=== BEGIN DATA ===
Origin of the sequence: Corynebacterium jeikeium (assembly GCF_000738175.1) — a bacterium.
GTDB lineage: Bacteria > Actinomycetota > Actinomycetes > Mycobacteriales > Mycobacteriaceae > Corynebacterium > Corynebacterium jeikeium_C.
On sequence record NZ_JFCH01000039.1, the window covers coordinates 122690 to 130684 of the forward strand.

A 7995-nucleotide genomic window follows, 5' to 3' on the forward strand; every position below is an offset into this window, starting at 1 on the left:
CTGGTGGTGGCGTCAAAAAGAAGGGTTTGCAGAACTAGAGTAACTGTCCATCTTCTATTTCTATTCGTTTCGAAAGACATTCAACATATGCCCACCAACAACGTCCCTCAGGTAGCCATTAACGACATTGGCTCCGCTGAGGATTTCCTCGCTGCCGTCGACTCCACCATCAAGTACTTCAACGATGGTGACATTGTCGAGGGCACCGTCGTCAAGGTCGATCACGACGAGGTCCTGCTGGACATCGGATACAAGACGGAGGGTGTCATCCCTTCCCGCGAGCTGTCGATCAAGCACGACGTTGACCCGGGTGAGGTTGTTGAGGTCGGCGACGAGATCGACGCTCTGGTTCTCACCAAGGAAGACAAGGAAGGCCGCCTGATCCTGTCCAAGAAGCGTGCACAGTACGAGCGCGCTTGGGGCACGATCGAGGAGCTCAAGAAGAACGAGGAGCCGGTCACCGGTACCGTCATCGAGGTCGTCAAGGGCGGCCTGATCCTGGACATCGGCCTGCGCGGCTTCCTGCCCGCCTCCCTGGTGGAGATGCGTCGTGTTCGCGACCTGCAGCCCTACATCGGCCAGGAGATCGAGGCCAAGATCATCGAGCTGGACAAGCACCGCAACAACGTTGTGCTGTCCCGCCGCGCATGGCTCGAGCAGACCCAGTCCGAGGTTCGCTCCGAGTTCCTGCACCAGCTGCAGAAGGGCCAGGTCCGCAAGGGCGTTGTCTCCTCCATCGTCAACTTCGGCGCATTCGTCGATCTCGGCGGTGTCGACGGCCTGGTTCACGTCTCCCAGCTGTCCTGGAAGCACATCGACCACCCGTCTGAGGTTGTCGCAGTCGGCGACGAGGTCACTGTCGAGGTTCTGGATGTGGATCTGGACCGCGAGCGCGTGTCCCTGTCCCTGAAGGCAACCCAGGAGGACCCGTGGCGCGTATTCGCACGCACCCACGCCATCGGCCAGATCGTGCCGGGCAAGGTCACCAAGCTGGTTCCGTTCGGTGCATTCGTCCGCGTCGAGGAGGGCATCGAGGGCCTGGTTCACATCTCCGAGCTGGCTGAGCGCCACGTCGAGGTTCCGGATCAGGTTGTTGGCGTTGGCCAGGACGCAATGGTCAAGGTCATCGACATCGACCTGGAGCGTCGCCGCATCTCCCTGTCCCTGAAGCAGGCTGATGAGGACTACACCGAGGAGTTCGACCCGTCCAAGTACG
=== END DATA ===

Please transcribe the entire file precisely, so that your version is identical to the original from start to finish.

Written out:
Origin of the sequence: Corynebacterium jeikeium (assembly GCF_000738175.1) — a bacterium.
GTDB lineage: Bacteria > Actinomycetota > Actinomycetes > Mycobacteriales > Mycobacteriaceae > Corynebacterium > Corynebacterium jeikeium_C.
On sequence record NZ_JFCH01000039.1, the window covers coordinates 122690 to 130684 of the forward strand.

A 7995-nucleotide genomic window follows, 5' to 3' on the forward strand; every position below is an offset into this window, starting at 1 on the left:
CTGGTGGTGGCGTCAAAAAGAAGGGTTTGCAGAACTAGAGTAACTGTCCATCTTCTATTTCTATTCGTTTCGAAAGACATTCAACATATGCCCACCAACAACGTCCCTCAGGTAGCCATTAACGACATTGGCTCCGCTGAGGATTTCCTCGCTGCCGTCGACTCCACCATCAAGTACTTCAACGATGGTGACATTGTCGAGGGCACCGTCGTCAAGGTCGATCACGACGAGGTCCTGCTGGACATCGGATACAAGACGGAGGGTGTCATCCCTTCCCGCGAGCTGTCGATCAAGCACGACGTTGACCCGGGTGAGGTTGTTGAGGTCGGCGACGAGATCGACGCTCTGGTTCTCACCAAGGAAGACAAGGAAGGCCGCCTGATCCTGTCCAAGAAGCGTGCACAGTACGAGCGCGCTTGGGGCACGATCGAGGAGCTCAAGAAGAACGAGGAGCCGGTCACCGGTACCGTCATCGAGGTCGTCAAGGGCGGCCTGATCCTGGACATCGGCCTGCGCGGCTTCCTGCCCGCCTCCCTGGTGGAGATGCGTCGTGTTCGCGACCTGCAGCCCTACATCGGCCAGGAGATCGAGGCCAAGATCATCGAGCTGGACAAGCACCGCAACAACGTTGTGCTGTCCCGCCGCGCATGGCTCGAGCAGACCCAGTCCGAGGTTCGCTCCGAGTTCCTGCACCAGCTGCAGAAGGGCCAGGTCCGCAAGGGCGTTGTCTCCTCCATCGTCAACTTCGGCGCATTCGTCGATCTCGGCGGTGTCGACGGCCTGGTTCACGTCTCCCAGCTGTCCTGGAAGCACATCGACCACCCGTCTGAGGTTGTCGCAGTCGGCGACGAGGTCACTGTCGAGGTTCTGGATGTGGATCTGGACCGCGAGCGCGTGTCCCTGTCCCTGAAGGCAACCCAGGAGGACCCGTGGCGCGTATTCGCACGCACCCACGCCATCGGCCAGATCGTGCCGGGCAAGGTCACCAAGCTGGTTCCGTTCGGTGCATTCGTCCGCGTCGAGGAGGGCATCGAGGGCCTGGTTCACATCTCCGAGCTGGCTGAGCGCCACGTCGAGGTTCCGGATCAGGTTGTTGGCGTTGGCCAGGACGCAATGGTCAAGGTCATCGACATCGACCTGGAGCGTCGCCGCATCTCCCTGTCCCTGAAGCAGGCTGATGAGGACTACACCGAGGAGTTCGACCCGTCCAAGTACG